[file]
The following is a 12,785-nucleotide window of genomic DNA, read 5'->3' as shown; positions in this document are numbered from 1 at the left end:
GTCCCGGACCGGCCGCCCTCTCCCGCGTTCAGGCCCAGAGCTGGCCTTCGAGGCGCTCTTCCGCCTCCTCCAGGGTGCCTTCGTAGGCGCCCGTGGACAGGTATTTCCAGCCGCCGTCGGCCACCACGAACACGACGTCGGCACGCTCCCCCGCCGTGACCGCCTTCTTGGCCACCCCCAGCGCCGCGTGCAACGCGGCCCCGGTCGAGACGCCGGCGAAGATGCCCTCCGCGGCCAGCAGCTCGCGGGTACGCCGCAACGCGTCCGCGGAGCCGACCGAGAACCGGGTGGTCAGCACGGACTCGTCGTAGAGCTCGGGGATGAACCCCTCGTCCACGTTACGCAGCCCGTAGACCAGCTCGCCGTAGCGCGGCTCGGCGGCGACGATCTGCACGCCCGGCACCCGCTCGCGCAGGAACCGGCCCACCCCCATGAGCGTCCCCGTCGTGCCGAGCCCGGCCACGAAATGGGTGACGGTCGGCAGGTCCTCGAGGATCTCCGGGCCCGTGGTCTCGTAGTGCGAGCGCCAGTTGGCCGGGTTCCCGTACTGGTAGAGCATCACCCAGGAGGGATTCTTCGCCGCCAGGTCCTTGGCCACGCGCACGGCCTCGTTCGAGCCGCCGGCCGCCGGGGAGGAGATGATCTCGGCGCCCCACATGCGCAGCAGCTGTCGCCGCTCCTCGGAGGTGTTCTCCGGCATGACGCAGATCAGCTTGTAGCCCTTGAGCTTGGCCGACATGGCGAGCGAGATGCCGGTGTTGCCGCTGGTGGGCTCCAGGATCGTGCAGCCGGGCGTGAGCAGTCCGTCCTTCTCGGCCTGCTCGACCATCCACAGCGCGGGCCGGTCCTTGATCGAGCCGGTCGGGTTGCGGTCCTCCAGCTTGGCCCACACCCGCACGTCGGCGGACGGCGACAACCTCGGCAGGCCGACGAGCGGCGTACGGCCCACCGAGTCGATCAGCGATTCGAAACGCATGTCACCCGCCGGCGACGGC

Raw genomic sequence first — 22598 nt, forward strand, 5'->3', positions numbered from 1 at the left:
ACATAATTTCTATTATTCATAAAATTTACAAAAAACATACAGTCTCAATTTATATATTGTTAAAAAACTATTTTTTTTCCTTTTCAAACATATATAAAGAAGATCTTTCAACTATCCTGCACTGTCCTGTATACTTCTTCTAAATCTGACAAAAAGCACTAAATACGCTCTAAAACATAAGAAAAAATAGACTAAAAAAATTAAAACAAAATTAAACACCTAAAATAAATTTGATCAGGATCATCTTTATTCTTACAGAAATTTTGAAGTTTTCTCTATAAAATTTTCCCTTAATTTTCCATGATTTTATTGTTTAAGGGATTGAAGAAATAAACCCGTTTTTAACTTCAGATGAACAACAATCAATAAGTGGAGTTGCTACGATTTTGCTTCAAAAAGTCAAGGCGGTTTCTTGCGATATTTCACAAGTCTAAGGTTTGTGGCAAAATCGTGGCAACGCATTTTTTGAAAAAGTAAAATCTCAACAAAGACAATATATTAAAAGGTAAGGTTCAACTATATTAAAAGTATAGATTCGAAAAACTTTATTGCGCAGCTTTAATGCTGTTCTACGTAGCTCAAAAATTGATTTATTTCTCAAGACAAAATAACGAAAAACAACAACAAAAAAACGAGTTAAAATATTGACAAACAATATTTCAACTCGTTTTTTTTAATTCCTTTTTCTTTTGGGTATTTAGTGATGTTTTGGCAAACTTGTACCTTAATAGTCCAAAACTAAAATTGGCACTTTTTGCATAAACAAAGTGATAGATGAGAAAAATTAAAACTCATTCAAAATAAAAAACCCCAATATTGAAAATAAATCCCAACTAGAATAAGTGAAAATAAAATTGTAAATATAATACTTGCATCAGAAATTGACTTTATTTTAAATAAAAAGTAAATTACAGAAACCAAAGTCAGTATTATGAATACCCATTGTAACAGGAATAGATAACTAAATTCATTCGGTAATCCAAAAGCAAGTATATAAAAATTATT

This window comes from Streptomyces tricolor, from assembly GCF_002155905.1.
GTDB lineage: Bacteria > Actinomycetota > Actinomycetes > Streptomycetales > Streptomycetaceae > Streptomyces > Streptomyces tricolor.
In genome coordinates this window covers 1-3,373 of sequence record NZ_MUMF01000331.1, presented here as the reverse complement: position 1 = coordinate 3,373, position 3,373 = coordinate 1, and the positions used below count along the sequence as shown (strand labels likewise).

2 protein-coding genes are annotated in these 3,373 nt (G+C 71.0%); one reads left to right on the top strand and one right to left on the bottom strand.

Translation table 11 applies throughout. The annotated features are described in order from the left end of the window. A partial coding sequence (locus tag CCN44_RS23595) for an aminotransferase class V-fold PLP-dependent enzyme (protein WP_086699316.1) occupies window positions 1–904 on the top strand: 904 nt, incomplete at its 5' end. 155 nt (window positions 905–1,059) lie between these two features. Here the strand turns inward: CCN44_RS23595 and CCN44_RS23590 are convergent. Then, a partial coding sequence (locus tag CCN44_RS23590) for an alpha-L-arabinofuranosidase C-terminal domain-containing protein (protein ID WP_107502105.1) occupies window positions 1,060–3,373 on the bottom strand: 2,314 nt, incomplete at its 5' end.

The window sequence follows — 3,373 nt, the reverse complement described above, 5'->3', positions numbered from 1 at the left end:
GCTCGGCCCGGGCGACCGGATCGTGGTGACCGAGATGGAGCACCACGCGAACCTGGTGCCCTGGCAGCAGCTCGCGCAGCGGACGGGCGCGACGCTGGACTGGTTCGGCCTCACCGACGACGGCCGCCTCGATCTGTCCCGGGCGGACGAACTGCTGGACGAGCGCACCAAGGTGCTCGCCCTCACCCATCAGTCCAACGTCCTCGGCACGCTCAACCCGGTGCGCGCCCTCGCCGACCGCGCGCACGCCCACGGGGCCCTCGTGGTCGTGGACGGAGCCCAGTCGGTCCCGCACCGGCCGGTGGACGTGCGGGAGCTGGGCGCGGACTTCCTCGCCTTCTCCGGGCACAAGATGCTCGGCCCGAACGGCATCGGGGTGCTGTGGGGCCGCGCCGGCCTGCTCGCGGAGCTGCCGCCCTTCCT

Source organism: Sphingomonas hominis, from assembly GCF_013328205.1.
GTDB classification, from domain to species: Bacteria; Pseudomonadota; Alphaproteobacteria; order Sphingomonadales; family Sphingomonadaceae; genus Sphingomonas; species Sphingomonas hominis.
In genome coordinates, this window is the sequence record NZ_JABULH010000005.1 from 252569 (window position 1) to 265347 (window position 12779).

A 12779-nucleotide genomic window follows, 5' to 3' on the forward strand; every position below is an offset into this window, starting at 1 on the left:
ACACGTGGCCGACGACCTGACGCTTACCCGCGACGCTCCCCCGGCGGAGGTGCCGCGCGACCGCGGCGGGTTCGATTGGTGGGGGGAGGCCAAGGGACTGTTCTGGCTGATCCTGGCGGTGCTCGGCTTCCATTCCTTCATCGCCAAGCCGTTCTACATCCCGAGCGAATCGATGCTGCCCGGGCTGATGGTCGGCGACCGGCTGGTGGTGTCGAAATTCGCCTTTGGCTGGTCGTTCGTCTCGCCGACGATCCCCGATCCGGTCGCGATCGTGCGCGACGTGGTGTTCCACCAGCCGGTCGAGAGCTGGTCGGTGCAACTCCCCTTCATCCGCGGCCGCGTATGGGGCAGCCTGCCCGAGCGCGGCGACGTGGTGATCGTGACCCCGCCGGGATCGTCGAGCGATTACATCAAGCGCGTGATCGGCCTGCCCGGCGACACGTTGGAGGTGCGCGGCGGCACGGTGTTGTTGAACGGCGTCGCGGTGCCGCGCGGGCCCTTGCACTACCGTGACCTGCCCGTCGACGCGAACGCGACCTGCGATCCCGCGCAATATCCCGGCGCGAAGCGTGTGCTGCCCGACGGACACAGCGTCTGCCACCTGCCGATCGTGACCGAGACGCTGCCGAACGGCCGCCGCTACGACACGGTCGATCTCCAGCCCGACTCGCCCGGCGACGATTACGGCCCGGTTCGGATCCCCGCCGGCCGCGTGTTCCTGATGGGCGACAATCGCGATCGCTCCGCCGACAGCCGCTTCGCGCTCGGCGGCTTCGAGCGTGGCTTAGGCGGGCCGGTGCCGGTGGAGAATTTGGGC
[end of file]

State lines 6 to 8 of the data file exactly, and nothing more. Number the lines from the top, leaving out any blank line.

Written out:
GTDB lineage: Bacteria > Actinomycetota > Actinomycetes > Streptomycetales > Streptomycetaceae > Streptomyces > Streptomyces tricolor.
In genome coordinates this window covers 1-3,373 of sequence record NZ_MUMF01000331.1, presented here as the reverse complement: position 1 = coordinate 3,373, position 3,373 = coordinate 1, and the positions used below count along the sequence as shown (strand labels likewise).

2 protein-coding genes are annotated in these 3,373 nt (G+C 71.0%); one reads left to right on the top strand and one right to left on the bottom strand.